Camouflage clothing is essential for waterfowl hunting unless you’ve got a good blind that keeps you entirely hidden.

Wear clothes and waders that match the vegetation or ground cover where you hunt. But camouflage can’t work miracles, you also need to use employ some tactics of stealth when trying to get wary ducks or geese into shotgun range. Use a backdrop when you can, such as a large tree trunk. Keep a low profile at all times, except when you rise to shoot. Avoid nylon and acrylic clothes that have a shine to them.

Keep your face low and covered with a mask or face paint when watching circling birds. Check your hunting partners to make sure they aren’t making clothing mistakes. If your buddy is wearing a reversible hunting jacket with hunter’s orange on the inside, make sure none of the orange is showing around the collar or cuffs. Avoid horizontal lines. A set of horizontally oriented shoulders in a stand of vertical cattails can easily give you away.

Blinds
Waterfowl “blinds” come in myriad forms, from simple painter’s suits for field hunting in the snow to expensive and elaborate layout boats for hunting diver ducks on vast ocean bays. Here are a handful of options to consider when trying to vanish from the prying eyes of waterfowl.

  1. Layout blinds are fantastic for field hunters. These allow you to lie down and hide in a field that provides little or no natural cover. Commercially produced versions are quite nice and come in a variety of camouflage patterns ranging from corn stubble to pure white. Some layout blinds are even made to look like gigantic geese. For the waterfowler on a budget, you can make do with less expensive materials. Try laying burlap sacks over your body to mimic dirt, or use a net draped with corn stalks to mimic corn stubble. A white bed sheet can work well in snowy conditions.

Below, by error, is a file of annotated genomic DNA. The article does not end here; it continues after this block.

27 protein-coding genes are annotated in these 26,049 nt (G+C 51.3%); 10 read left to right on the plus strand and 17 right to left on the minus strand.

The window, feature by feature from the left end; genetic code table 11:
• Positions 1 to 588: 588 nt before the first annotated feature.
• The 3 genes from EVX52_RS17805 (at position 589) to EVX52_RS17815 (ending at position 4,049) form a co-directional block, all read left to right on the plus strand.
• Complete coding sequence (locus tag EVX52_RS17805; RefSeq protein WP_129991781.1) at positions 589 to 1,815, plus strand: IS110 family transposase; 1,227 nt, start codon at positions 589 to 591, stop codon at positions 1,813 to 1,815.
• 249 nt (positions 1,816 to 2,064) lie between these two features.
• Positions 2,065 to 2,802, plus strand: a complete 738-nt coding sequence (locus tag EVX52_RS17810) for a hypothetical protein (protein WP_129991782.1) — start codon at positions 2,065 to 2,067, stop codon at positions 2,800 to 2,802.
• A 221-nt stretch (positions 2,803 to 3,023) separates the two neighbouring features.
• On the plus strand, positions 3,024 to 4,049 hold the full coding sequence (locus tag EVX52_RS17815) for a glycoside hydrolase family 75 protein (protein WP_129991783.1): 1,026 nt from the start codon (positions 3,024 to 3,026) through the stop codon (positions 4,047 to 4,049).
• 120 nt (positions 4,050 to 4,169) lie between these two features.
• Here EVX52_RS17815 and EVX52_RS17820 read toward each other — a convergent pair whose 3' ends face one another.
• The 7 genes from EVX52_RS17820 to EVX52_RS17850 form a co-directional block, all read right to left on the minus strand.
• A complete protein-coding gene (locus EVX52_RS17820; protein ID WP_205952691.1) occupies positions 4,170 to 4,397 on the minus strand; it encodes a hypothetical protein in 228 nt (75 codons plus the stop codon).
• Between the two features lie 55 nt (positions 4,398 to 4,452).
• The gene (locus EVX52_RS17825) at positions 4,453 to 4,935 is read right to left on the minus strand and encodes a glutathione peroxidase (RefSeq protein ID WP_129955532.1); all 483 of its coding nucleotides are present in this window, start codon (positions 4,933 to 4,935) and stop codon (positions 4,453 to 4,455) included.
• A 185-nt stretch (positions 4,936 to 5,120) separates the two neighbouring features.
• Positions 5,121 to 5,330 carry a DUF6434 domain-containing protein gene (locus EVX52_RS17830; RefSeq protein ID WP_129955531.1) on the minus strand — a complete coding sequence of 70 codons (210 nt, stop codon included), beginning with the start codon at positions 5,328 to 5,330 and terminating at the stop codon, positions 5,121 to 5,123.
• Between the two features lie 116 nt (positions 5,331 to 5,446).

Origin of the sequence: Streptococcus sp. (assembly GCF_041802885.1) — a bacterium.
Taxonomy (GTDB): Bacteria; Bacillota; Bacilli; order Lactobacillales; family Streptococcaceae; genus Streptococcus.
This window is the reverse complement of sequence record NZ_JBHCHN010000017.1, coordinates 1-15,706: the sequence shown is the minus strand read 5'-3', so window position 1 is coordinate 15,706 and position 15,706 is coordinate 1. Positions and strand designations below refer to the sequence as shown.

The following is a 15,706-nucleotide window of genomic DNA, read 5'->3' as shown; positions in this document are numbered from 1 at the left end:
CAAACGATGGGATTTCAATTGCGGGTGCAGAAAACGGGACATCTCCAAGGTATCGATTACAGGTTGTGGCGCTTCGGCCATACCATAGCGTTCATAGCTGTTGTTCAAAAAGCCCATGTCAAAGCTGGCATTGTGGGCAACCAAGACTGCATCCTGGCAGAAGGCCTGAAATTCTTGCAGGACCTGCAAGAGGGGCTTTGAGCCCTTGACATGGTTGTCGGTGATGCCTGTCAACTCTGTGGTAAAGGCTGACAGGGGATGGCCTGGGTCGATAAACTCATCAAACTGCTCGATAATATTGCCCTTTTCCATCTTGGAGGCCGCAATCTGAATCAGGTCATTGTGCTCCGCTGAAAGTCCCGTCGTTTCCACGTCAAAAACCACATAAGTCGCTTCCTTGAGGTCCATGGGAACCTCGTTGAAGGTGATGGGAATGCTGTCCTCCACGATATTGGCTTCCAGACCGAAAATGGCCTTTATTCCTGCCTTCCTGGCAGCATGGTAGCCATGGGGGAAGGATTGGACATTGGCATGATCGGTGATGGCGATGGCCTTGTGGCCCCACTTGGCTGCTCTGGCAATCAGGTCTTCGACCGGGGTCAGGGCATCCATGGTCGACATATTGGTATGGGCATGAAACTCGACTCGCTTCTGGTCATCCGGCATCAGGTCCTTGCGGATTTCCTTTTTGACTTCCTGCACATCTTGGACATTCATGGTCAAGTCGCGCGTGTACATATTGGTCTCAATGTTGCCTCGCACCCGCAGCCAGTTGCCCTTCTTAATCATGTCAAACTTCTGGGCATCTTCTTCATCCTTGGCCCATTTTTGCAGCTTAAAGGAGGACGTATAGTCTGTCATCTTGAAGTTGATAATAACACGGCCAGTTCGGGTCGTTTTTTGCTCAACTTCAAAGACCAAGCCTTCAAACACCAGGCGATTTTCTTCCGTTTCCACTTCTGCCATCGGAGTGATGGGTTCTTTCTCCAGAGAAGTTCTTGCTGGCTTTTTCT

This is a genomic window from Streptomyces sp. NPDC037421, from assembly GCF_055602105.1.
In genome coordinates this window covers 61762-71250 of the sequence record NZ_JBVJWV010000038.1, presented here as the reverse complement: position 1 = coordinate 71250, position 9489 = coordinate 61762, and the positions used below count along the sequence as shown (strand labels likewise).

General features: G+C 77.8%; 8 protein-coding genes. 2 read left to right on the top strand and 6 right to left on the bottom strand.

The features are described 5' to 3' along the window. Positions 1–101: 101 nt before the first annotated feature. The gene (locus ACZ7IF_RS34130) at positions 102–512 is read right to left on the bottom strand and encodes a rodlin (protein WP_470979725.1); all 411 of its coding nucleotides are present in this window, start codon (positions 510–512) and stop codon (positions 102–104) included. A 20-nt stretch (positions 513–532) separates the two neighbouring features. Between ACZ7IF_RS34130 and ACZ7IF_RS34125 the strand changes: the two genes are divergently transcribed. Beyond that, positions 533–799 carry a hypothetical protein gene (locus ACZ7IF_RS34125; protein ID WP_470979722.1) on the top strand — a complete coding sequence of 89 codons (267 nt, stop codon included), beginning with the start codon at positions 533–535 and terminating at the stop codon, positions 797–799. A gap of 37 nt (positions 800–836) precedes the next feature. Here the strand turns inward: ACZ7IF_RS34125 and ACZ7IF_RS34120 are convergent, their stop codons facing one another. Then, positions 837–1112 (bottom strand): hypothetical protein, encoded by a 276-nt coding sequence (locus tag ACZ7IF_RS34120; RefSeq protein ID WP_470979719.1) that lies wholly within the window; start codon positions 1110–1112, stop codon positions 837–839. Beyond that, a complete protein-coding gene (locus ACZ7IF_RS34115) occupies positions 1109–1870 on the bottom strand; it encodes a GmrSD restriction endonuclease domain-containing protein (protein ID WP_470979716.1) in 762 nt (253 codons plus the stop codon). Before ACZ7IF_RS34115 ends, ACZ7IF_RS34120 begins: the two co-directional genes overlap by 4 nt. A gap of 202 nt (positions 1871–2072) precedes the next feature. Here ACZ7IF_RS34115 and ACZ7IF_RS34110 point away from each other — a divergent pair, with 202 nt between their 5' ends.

2. Pit blinds serve the same purpose as layout blinds; to hide you the best in a landscape offering little or no cover.  Here the recipe is simple: dig a hole and get in it.  The larger the hole, the more comfortable it will be to hunt out of.  If you want to get fancy, build a bench into the hole for sitting and a dugout shelf for spare shells and coffee. To improve your camouflage, take a section of wire fence big enough to cover the hole and weave dead grasses and sticks into it.  Once inside, use it as a lid and fling it open when the birds are close.
  3. Coverall suits are simple and often quite effective. Since you’re wearing your “blind,” moving it is as easy as standing up and walking away. Ghillie suits are great when trying to hide in the low brush. Painter’s suits work well for snow camo. Simple Carhart coveralls are often adequate for hiding on bare dirt.
  4. Some variation of the brush blind is probably the most common way to conceal oneself from waterfowl.  For the simplest approach, start with a framework of logs and sticks and then fill in the gaps with nearby vegetation such as brush, grass, cornstalks, cattails, leaves, etc. Another method is to pound in four chest-high stakes and then wrap the stakes in hog-wire fencing. Weave the fencing with vegetation. When hunting soggy areas, put down a piece of plywood for a floor.
  5. Boats can be turned into blinds by covering them with textured camouflage covers or brushing them out with natural materials woven into netting. You can also get manufactured boat coverings with doors that swing open for fast shooting.